When divorced, Nell worked in Paris for the former Russian Prime Minister, Alexander Kerensky who edited an anti-Communist anti-Hitler newspaper. Her rally driving skills saved her husband from Stalin’s assassins in a harrowing car chase through the narrow streets of Montparnasse. As the Germans invaded Paris, Kerensky was on Hitler’s death list and they joined a long queue of cars heading south. German planes bombed cars and machine-gunned their drivers so they sheltered in a ditch with only polluted water to drink. Eventually they reached the coast and were rescued by a British warship.

The American government financed their passage to New York, where Kerensky became an advisor on Russian affairs and they were treated like royalty by exiled Russians. Nell suffered kidney damage as a result of drinking polluted water. They returned to Brisbane for the last months of Nell’s life when her family home became a centre of international intrigue.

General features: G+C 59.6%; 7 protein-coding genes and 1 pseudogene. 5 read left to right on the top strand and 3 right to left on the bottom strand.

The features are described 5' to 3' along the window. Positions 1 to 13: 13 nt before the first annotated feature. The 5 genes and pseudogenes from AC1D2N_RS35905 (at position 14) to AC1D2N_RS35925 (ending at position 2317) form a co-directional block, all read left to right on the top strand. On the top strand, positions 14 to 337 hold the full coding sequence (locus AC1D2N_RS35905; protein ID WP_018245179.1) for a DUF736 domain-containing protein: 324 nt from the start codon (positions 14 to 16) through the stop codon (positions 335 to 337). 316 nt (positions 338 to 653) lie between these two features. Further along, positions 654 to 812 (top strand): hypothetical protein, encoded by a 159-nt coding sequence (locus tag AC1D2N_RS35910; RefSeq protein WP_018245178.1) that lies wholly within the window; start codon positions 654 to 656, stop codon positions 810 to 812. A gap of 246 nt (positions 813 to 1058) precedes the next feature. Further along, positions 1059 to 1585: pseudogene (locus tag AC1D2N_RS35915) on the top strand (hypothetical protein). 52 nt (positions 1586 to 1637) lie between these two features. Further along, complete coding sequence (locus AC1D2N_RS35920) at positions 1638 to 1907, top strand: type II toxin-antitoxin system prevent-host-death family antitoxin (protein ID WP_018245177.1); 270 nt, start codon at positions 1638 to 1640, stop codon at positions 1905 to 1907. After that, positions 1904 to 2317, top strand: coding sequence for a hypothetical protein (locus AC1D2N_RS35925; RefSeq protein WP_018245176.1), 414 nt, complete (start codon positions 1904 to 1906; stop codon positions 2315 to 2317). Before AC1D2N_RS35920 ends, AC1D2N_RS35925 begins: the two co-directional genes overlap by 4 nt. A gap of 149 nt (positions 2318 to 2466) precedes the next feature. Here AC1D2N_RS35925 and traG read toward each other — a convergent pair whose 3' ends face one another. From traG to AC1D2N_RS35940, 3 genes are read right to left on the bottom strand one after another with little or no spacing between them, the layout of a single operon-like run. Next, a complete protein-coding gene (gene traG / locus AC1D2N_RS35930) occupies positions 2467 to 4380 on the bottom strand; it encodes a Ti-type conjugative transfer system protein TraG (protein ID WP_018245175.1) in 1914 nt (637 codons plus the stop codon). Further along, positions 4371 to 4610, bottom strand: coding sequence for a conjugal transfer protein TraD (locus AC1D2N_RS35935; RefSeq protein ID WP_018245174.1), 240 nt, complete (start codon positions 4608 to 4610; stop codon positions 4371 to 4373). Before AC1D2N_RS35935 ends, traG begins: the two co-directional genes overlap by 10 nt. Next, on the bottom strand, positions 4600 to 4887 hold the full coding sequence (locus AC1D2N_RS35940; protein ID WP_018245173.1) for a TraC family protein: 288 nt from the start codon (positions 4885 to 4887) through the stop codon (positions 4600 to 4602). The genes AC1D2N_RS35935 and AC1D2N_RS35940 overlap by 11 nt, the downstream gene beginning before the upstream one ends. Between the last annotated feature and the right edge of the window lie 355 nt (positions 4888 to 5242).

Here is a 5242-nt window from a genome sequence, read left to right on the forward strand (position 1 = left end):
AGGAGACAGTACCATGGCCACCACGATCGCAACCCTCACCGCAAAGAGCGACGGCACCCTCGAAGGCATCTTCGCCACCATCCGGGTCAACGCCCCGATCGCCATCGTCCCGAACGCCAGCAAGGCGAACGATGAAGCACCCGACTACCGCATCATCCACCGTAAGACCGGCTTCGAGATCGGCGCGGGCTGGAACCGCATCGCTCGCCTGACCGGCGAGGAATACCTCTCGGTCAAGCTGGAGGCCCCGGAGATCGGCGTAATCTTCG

For the first time in one volume: the bestsellers GREAT PIONEER WOMEN OF THE OUTBACK and HEROIC AUSTRALIAN WOMEN. Providing inspiration for today's women, in this book of profiles, Susanna de Vries examines what it takes to be a truly heroic Australian. Women of grit and courage, women of integrity, resilience and resourcefulness: the 21 individuals whose stories make up tHE COMPLEtE BOOK OF HEROIC AUStRALIAN WOMEN were a rare breed. they faced different tests - harshness as pioneers in outback Australia; the turmoil of war - but when encountering adversity, even death, each proved her mettle. From Olive King, who saved countless lives in the war-ravaged Balkans, to Vivian Bullwinkel, who survived the Bangka Island Massacre only to endure three tragedy-filled years in a Japanese prisoner-of-war camp, to Jeannie Gunn, who turned her experiences of hostile outback conditions into a classic book, We of the Never-Never, these are women who displayed extraordinary determination in often terrible circumstances. the 21 women are: Georgiana Molloy, Frances ('Fanny') Bussell, Elizabeth ('Bessie') Bussell, Charlotte Cookworthy Bussell, Emma Mary Withnell, Atlanta Hope Bradshaw, Jeannie Gunn OBE, Evelyn Maunsell, Catherine Langloh Parker, Myrtle Rose White, Olive May Kelso King, Dr Agnes Elizabeth Lloyd Bennett, Dr Lilian Violet Cooper, Sister Alice Elizabeth Kitchen, Joice NanKivell Loch, Sister Sylvia Muir, Sister Vivian Bullwinkel, Sister Joyce tweddell, Sister Betty Jeffrey, Mavis Parkinson, and Sister Frances May Hayman.